The divisions in the Jewish world: History is repeating itself

The 'story' of the Meraglim and the 'story' of Korach's rebellion are not just once-upon-a-time a long time ago stories.

Phil Chernofsky,

Shocked and angry
Shocked and angry
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There are mitzvot in the Torah that stand alone, not within any context. (Juxtaposition can be thought of as a context, but let's leave that as.)

The Torah tells us not to wear garments of wool and linen together. The mitzva of Shaatnez is just there. In its own pasuk. Not story. Same with the prohibition of milk and meat.

Other mitzvot we can call 'contextual mitzvot'. In Parshat Bo, all the mitzvot about Korban Pesach, Chametz and Matza, are woven together with the story of the Exodus. So much so, that we need the Oral Torah to tell us which details are 'just' part of the story of that night and which details are part of the mitzvot for all generations. Brit Mila is presented to us within the story of G-d and Avraham's relationship. (Actually, Mila is also a stand alone in Parshat Tazri'a.)
And in Parshat Sh'lach and Korach we find a third type of mitzva presentation.

In both of these sedras, the 'story' part takes up the major portion of the sedra - about two thirds.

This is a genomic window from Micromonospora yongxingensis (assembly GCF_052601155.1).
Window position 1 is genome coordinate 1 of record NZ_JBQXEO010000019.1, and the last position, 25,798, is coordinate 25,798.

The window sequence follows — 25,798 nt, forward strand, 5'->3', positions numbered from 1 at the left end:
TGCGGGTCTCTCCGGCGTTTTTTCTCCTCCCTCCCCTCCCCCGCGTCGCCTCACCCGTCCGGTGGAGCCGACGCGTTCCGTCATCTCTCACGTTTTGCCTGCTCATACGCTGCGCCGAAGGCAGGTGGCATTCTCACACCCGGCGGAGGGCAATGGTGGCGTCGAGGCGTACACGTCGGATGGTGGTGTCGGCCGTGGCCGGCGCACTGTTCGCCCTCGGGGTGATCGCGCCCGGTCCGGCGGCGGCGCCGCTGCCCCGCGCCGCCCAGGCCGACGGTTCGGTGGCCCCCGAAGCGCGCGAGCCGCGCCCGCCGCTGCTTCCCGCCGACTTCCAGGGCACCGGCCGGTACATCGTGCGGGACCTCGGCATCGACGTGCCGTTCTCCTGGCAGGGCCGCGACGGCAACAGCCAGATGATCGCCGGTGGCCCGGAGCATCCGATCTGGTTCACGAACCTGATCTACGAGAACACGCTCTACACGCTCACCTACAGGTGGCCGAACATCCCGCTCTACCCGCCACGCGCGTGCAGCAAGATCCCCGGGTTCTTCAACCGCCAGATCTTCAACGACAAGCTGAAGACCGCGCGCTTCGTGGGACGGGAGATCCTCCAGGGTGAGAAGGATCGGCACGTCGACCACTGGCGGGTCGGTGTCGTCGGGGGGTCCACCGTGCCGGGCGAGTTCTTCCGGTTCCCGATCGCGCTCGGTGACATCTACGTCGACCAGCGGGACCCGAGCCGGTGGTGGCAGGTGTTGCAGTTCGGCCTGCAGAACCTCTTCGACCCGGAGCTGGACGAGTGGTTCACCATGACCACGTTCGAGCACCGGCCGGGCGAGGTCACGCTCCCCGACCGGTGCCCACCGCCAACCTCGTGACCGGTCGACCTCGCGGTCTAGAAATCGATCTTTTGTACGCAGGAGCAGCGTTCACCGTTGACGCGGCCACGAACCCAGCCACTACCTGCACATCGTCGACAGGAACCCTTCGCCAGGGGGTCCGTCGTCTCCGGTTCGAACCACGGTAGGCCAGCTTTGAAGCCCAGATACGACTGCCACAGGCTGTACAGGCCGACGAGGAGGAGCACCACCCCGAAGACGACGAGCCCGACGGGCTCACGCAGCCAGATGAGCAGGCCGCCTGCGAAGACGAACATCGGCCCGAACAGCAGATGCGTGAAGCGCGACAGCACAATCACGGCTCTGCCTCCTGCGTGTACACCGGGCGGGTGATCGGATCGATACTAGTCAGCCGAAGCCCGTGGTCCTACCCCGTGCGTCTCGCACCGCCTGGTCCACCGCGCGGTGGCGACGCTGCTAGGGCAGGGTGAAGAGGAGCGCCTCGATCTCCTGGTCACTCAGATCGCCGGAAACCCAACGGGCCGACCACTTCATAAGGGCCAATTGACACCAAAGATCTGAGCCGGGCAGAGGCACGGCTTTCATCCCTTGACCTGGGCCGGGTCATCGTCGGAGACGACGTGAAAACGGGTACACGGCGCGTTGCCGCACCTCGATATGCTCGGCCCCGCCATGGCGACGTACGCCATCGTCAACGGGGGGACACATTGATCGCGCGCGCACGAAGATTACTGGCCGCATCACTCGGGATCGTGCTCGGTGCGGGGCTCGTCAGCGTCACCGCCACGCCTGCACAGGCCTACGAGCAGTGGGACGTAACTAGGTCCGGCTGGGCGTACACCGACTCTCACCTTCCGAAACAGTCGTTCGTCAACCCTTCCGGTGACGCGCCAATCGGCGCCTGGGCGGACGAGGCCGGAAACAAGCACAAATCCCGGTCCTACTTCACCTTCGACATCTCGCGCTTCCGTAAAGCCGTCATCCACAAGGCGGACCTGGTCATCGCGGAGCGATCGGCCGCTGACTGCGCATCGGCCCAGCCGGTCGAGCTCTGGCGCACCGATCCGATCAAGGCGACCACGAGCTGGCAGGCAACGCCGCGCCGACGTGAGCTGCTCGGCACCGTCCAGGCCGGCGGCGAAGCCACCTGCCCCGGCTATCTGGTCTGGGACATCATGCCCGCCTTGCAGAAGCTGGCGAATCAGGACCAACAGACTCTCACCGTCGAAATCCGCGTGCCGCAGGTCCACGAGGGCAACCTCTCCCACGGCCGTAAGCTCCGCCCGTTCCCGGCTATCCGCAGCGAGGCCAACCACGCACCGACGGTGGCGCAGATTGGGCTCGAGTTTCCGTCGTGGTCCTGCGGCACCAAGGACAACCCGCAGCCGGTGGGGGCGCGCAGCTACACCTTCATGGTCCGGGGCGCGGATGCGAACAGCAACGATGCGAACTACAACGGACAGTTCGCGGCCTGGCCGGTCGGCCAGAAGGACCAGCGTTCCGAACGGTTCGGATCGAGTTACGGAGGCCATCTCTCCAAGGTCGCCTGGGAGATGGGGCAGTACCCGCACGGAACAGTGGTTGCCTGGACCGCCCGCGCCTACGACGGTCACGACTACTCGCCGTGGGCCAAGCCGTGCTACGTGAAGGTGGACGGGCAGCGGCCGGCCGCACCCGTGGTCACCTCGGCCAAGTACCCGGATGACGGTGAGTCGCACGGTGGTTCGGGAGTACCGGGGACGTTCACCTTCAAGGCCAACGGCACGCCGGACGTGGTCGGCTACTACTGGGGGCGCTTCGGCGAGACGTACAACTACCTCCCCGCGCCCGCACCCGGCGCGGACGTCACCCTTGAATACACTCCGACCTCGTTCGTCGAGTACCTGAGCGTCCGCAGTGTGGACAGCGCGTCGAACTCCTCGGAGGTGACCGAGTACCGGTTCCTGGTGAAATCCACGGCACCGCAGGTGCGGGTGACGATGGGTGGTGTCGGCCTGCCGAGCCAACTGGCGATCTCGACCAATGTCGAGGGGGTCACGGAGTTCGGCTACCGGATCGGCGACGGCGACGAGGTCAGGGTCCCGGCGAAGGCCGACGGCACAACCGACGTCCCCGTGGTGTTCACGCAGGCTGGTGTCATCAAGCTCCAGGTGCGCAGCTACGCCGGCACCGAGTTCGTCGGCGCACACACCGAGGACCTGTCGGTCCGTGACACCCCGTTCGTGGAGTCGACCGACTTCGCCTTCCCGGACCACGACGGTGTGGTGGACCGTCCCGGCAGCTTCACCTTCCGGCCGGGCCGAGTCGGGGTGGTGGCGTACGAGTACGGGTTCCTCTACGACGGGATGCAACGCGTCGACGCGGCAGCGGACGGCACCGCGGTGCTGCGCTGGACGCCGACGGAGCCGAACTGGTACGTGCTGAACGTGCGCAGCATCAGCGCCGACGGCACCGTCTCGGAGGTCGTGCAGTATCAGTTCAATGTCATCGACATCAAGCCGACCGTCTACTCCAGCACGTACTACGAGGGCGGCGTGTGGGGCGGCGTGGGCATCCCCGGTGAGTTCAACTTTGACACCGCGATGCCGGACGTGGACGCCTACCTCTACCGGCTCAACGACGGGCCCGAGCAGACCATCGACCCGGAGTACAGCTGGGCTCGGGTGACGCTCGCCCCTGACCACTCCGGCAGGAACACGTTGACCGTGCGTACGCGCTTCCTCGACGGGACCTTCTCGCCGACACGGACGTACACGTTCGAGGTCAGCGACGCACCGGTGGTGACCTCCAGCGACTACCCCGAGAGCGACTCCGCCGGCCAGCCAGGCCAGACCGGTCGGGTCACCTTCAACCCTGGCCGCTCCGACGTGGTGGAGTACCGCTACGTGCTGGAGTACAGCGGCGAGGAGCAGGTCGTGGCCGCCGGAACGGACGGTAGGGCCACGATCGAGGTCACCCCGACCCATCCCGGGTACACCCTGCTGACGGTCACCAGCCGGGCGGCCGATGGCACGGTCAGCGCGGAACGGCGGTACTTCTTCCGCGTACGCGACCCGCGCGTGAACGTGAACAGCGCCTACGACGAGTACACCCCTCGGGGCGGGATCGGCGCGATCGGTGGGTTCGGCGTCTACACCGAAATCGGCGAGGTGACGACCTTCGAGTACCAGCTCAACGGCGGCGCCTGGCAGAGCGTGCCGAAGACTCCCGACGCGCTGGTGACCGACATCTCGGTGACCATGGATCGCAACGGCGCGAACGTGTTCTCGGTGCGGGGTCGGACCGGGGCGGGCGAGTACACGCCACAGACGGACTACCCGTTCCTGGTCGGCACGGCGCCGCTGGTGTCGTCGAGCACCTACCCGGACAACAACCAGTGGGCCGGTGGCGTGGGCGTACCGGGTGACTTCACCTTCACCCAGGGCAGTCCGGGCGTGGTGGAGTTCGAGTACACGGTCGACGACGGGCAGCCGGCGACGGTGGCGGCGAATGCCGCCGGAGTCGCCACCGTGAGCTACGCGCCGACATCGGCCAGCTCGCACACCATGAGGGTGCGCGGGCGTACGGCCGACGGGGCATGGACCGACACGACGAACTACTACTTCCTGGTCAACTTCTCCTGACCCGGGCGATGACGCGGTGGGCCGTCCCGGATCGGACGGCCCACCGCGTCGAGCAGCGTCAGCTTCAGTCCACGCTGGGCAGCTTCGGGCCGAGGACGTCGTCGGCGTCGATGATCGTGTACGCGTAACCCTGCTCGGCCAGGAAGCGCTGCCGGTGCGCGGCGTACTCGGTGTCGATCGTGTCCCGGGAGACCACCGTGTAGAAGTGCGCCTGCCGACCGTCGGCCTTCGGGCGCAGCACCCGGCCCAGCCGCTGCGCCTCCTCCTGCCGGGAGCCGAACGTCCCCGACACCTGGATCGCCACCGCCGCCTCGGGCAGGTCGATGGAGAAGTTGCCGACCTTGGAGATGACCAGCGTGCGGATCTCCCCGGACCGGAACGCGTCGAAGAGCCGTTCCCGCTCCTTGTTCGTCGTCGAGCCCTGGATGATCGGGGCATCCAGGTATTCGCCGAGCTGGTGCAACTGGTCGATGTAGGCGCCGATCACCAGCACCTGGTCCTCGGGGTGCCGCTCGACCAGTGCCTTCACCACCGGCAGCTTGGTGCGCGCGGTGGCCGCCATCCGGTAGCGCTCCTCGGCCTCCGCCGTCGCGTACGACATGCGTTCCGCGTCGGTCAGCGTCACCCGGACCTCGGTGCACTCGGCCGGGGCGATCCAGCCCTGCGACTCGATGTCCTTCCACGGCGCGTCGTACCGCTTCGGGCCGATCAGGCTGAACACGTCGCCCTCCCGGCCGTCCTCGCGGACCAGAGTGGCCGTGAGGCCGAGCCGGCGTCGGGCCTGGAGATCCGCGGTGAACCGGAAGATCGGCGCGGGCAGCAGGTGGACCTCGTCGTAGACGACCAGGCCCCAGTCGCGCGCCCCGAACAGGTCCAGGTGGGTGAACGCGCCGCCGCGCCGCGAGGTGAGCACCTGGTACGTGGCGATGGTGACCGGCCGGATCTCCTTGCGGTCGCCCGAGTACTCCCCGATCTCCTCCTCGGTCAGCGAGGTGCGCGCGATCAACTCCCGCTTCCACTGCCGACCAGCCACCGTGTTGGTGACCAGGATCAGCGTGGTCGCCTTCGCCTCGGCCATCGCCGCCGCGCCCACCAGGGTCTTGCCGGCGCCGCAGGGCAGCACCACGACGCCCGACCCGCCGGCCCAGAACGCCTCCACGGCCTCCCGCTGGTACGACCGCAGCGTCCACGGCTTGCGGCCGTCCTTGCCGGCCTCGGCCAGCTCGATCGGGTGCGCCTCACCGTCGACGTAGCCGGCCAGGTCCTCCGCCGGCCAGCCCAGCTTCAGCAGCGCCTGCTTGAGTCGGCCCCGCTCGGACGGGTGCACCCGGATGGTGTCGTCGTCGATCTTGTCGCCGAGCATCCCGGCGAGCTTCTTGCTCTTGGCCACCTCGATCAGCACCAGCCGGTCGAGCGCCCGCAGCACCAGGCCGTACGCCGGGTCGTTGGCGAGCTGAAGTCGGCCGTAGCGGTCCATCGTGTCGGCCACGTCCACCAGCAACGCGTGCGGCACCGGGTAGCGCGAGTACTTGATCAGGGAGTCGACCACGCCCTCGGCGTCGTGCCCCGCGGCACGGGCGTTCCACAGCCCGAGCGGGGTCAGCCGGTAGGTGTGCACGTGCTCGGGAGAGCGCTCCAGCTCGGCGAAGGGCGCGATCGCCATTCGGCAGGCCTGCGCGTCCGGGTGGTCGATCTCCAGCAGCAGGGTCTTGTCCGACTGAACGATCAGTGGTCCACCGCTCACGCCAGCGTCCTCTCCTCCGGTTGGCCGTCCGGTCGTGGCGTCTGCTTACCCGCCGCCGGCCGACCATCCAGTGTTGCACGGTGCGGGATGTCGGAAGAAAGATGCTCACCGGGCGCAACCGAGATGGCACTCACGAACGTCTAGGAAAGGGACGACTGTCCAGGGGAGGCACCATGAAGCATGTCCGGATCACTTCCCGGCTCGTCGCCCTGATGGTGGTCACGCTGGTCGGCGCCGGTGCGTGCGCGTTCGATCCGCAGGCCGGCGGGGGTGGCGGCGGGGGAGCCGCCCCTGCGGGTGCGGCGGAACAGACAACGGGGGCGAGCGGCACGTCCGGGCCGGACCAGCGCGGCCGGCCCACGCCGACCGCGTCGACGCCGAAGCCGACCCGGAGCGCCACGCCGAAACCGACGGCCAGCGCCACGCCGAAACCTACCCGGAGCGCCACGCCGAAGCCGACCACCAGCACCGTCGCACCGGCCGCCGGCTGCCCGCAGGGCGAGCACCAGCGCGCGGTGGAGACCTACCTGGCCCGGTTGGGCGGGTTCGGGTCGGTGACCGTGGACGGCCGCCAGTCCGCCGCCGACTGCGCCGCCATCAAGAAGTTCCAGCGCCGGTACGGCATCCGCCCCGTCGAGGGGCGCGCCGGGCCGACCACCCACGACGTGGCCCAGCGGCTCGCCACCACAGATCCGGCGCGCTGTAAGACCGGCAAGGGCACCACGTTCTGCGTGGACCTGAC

And in both sedras, the 'story is followed by several mitzvah and mitzvot topics, that we can not help be see the connected to their story.

In Sh'lach we even find mitzvot presented that are counted as mitzvot elsewhere and are placed after the whole Cheit HaMeraglim affair to convey important messages.

So too in Korach. The story is about a challenge to the leadership and really to HaShem. Leviyim were complaining and demanding kohein status. People who were together Kohanim nor Leviyim who were challenging the authority of HaShem through Moshe.
The mitzvot that follow the story make it very clear that kohanim have certain rights and responsibilities, as do Leviyim. Leviyim have obligations to kohanim. Yisraelim have obligations to both kohanim and Leviyim.

Penalties and punishments for cross- ing the lines against halacha are very serious.

The 'story' of the Meraglim and the 'story' of Korach's rebellion are not just once-upon-a-time a long time ago stories. The Torah tells us of them because they impact on our lives as Jews and people.
So too with every story in the Torah. We have many lessons to learn.




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